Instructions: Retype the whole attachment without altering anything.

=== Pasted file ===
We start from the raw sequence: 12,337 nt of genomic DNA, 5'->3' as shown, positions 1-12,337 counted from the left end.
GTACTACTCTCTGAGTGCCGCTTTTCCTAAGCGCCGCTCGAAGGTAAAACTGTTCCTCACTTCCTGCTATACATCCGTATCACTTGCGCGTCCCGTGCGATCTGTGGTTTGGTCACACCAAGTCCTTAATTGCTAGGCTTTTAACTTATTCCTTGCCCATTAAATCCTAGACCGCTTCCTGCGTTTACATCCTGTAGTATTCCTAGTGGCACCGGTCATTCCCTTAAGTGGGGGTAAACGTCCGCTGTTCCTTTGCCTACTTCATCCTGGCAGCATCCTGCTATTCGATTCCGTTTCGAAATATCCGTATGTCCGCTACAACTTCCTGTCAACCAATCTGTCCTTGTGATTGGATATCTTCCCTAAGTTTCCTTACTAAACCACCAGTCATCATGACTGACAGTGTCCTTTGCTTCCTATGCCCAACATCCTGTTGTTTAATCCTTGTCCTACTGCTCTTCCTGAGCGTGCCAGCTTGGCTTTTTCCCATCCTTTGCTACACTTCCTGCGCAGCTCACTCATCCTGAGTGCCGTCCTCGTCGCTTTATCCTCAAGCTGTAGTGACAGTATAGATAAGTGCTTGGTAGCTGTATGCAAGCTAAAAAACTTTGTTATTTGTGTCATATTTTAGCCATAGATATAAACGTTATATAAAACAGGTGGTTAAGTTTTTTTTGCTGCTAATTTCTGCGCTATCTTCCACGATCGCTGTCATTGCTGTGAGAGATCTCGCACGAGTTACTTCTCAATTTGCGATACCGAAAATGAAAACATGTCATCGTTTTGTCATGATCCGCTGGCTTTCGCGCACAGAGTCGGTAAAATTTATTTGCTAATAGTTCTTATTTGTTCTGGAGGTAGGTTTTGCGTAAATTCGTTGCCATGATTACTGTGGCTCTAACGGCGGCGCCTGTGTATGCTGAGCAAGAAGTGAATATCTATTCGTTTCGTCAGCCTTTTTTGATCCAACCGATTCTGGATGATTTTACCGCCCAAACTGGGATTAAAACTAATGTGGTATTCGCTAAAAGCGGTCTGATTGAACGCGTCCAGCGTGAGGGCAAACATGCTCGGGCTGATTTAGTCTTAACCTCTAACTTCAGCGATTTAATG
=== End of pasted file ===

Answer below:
We start from the raw sequence: 12,337 nt of genomic DNA, 5'->3' as shown, positions 1-12,337 counted from the left end.
GTACTACTCTCTGAGTGCCGCTTTTCCTAAGCGCCGCTCGAAGGTAAAACTGTTCCTCACTTCCTGCTATACATCCGTATCACTTGCGCGTCCCGTGCGATCTGTGGTTTGGTCACACCAAGTCCTTAATTGCTAGGCTTTTAACTTATTCCTTGCCCATTAAATCCTAGACCGCTTCCTGCGTTTACATCCTGTAGTATTCCTAGTGGCACCGGTCATTCCCTTAAGTGGGGGTAAACGTCCGCTGTTCCTTTGCCTACTTCATCCTGGCAGCATCCTGCTATTCGATTCCGTTTCGAAATATCCGTATGTCCGCTACAACTTCCTGTCAACCAATCTGTCCTTGTGATTGGATATCTTCCCTAAGTTTCCTTACTAAACCACCAGTCATCATGACTGACAGTGTCCTTTGCTTCCTATGCCCAACATCCTGTTGTTTAATCCTTGTCCTACTGCTCTTCCTGAGCGTGCCAGCTTGGCTTTTTCCCATCCTTTGCTACACTTCCTGCGCAGCTCACTCATCCTGAGTGCCGTCCTCGTCGCTTTATCCTCAAGCTGTAGTGACAGTATAGATAAGTGCTTGGTAGCTGTATGCAAGCTAAAAAACTTTGTTATTTGTGTCATATTTTAGCCATAGATATAAACGTTATATAAAACAGGTGGTTAAGTTTTTTTTGCTGCTAATTTCTGCGCTATCTTCCACGATCGCTGTCATTGCTGTGAGAGATCTCGCACGAGTTACTTCTCAATTTGCGATACCGAAAATGAAAACATGTCATCGTTTTGTCATGATCCGCTGGCTTTCGCGCACAGAGTCGGTAAAATTTATTTGCTAATAGTTCTTATTTGTTCTGGAGGTAGGTTTTGCGTAAATTCGTTGCCATGATTACTGTGGCTCTAACGGCGGCGCCTGTGTATGCTGAGCAAGAAGTGAATATCTATTCGTTTCGTCAGCCTTTTTTGATCCAACCGATTCTGGATGATTTTACCGCCCAAACTGGGATTAAAACTAATGTGGTATTCGCTAAAAGCGGTCTGATTGAACGCGTCCAGCGTGAGGGCAAACATGCTCGGGCTGATTTAGTCTTAACCTCTAACTTCAGCGATTTAATG